At the grocery, I palm a ham the size of softball. Paula’s recipe for Peanut Butter Glazed Ham calls for a 10- to 12-pound hunk of meat. This one feels a little light, but I’ve been lifting weights. The butcher watches me from behind the glass as I thoughtfully juggle the ham in the air.
“Can I help you?” he asks, poking his head out of an opening.
“I’m baking a ham tonight,” I explain. I wait for an ovation; he forces a smile. I’ve never cooked a ham before and I think it’s a pretty big deal. “Yep, that’s right,” I continue, trying to earn some snaps, “a ten-pound ham.”
“That’s about four pounds,” he says, pointing to the ham in mid toss.
Time to reconsider my weight-lifting program.
I want to release the underweight ham back into the sea of mini meats, but the look on the butcher’s face suggests that I was inappropriately touching the meat. I decide to keep it, at least until checkout. I’ll stuff it in with the gum and chocolate bars like the other people who are too lazy to put things in their proper place. (My husband says that there’s a special place in hell reserved for people who do this.)
The butcher teaches me that the meat’s label indicates the weight (how convenient!). Then he points me to a pyramid of meat; each piece is the size of my cat. I feel a little queasy as I prepare to lift a ham into my cart. I have to throw in a case of soda just to keep the cart from doing a wheelie. When I get home and cut away the wrapping, I discover that the ham does not look like the neat spiral-cut football I’ve grown to love at the buffet. This is pure animal. There’s a bone. And thick, leathery skin. And when I look closely: tiny hairs.
I flash back to the great pig massacre of 2009.
I had never been to a luau-style pig roast before. It was my friend’s family reunion, held on a sprawling farm in Washington. She took my 3-year-old daughter and me on a tour of the farm, which included a viewing of our dinner, buried deep in the ground. The steaming burial mound was inappropriately located next to a pen of live pigs. Five men in camouflage hats stood around it, spitting and telling stories.
When the dinner bell rang, dozens of people gathered round to see their dinner unearthed. The men each grabbed hold of a chain that was somehow fashioned to the buried pig. And they pulled. When the mound failed to budge, they hooked the chain to a four-wheeler and gunned it. The mound lurched. Slowly, a body emerged. For a second I thought Michael Jackson would start doing “Thriller” right out of the dirt. It was wrapped in some sort of sheet, which I hoped was out of respect, but later discovered it was to keep all the pieces together.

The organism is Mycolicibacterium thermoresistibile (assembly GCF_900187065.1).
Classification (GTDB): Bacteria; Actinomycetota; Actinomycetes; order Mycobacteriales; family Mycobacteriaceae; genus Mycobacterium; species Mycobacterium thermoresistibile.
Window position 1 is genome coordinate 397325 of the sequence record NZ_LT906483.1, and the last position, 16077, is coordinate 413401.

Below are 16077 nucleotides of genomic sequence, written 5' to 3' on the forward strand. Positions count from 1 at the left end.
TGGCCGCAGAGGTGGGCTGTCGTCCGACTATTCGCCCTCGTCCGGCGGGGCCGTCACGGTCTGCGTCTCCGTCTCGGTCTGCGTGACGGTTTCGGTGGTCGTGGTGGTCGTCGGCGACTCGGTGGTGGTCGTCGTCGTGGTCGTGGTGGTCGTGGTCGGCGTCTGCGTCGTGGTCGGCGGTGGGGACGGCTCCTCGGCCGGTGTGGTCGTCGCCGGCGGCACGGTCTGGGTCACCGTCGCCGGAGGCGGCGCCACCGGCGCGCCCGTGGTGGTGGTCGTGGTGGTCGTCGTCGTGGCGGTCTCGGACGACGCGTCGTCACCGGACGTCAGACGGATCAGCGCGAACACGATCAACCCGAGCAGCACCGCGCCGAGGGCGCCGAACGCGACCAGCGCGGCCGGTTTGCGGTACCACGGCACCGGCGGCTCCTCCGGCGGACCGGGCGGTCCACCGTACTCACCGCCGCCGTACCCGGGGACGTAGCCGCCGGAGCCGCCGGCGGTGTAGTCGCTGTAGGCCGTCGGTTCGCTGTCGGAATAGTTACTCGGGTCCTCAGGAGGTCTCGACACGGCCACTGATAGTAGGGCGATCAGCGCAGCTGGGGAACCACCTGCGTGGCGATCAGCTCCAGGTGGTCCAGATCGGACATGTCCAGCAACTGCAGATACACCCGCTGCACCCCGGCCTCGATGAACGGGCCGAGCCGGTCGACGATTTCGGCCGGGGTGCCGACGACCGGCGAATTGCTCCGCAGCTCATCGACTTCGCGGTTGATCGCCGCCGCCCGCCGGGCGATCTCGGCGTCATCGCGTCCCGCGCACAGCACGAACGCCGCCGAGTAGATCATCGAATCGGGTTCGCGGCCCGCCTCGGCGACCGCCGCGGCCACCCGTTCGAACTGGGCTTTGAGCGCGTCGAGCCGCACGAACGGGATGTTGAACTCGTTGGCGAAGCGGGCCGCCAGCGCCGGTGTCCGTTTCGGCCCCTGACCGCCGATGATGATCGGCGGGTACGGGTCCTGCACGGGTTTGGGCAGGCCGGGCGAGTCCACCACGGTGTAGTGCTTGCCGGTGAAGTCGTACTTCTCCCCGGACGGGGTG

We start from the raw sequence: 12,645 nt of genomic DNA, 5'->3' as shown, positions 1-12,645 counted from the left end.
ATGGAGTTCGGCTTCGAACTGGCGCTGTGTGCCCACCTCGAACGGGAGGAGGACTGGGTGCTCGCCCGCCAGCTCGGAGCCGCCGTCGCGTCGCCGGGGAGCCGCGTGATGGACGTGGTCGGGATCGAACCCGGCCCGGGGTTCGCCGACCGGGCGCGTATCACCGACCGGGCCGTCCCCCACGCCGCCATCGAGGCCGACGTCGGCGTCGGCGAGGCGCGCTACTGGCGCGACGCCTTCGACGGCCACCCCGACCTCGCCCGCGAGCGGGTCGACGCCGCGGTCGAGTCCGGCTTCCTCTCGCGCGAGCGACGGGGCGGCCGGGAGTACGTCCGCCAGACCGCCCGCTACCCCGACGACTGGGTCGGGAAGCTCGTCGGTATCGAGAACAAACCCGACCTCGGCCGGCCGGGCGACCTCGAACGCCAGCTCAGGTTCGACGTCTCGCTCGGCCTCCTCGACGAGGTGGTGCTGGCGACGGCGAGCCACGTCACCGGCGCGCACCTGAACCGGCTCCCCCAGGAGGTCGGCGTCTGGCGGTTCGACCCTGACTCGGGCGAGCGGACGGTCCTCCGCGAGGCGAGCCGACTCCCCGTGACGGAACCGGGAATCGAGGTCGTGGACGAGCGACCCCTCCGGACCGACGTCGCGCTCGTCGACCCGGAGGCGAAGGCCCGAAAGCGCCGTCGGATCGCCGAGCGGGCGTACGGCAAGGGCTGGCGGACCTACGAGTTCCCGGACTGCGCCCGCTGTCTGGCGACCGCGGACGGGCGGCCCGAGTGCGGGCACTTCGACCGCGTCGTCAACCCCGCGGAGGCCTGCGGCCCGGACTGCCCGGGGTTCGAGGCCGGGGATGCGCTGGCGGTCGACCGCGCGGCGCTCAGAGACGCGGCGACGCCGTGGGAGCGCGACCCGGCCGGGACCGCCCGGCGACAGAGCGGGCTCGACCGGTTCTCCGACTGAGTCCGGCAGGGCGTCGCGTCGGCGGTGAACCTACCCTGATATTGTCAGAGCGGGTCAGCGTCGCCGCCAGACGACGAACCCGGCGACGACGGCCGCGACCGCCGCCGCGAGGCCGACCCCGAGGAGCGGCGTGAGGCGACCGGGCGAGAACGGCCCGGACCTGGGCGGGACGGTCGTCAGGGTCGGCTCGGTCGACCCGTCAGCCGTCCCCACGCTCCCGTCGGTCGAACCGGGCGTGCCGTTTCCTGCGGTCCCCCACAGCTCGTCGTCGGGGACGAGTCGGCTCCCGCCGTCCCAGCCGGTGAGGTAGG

They pulled the load onto a gigantic slat of wood and removed the covering. The crowd cheered. I covered my daughter’s bulging eyes. With the exception of key identifying features, the pig had cooked for so long that it was barely recognizable as such. That is when I realized that I am a 21st-century cook. I can’t eat a carrot straight from the ground, let alone a pig.
I became a vegetarian for a solid week, until I was tempted by a drive-thru burger, which barely counts as meat anyway.
Nonetheless, I was going to make Paula’s recipe. I already paid $20 for the ham and had promised friends a delicious Deen dish. I blended up the peanut butter glaze just as the recipe instructed. And when it came time to “slather” the glaze on, I pulled out the ham, averted my eyes and quickly poured it on top.
At dinner, I munched on spinach salad while my guests pulled at the parts of the ham that weren’t burnt. They loved the peanutty flavor, but agreed that I let too much of the glaze run off. I sopped up the soupy glaze with my biscuit, but avoided visual contact with the piece of ham on my plate. At one point, my daughter pieced an entire slice with her fork, lifted it up to her mouth and licked it, announcing, “I love pig!” I had to excuse myself.
Babies are a miracle, but I don’t want to think about where they come from. Same thing goes for scrambled eggs and sausage. When it comes to food, the civilized members of our society rely on the suspension of disbelief. Hamburger is round, hotdogs are tubular and ham is spiral cut. I highly recommend Paula’s peanut butter glaze, but I’d rather have someone else cook it.
Andrea Goto lives and writes in Savannah, Georgia. Her kitchen experiments (known as “cooking” in more conventional homes) most often end with a mushroom cloud of smoke or a call to Poison Control. In spite of this, she’s deeply loved by her husband who prefers neon-colored cereals to all foods homemade, and her 4-year-old daughter who will eat almost anything, as long as you call it “chicken.” Need more Andrea? Follow her at www.andreagoto.com.
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Join Paula, Bobby and Jamie for a book signing at the Lady and Sons restaurant in Savannah from 2 to 4 pm. Only 350 tickets will be given out starting 1 hour before the book signing. No cameras permitted; a professional photographer will be on site to take your photo.
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Join Paula and Bobby for a book signing at Uncle Bubba’s Oyster House in Savannah from 10 am to 12 pm. Trolley service available in Johnson Square from 8:30 AM to 1:30 PM. Only 350 tickets will be given out starting 1 hour before the book signing. No cameras permitted; a professional photographer will be on site to take your photo.
Join Paula at the Metropolitan Cooking and Entertaining Show in Washington, DC. Tickets on sale now.
Join Paula, Bobby and Jamie for a book signing at Uncle Bubba’s Oyster House in Savannah from 10 am to 12 pm. Trolley service available in Johnson Square from 8:30 AM to 1:30 PM. Only 350 tickets will be given out starting 1 hour before the book signing. No cameras permitted; a professional photographer will be on site to take your photo.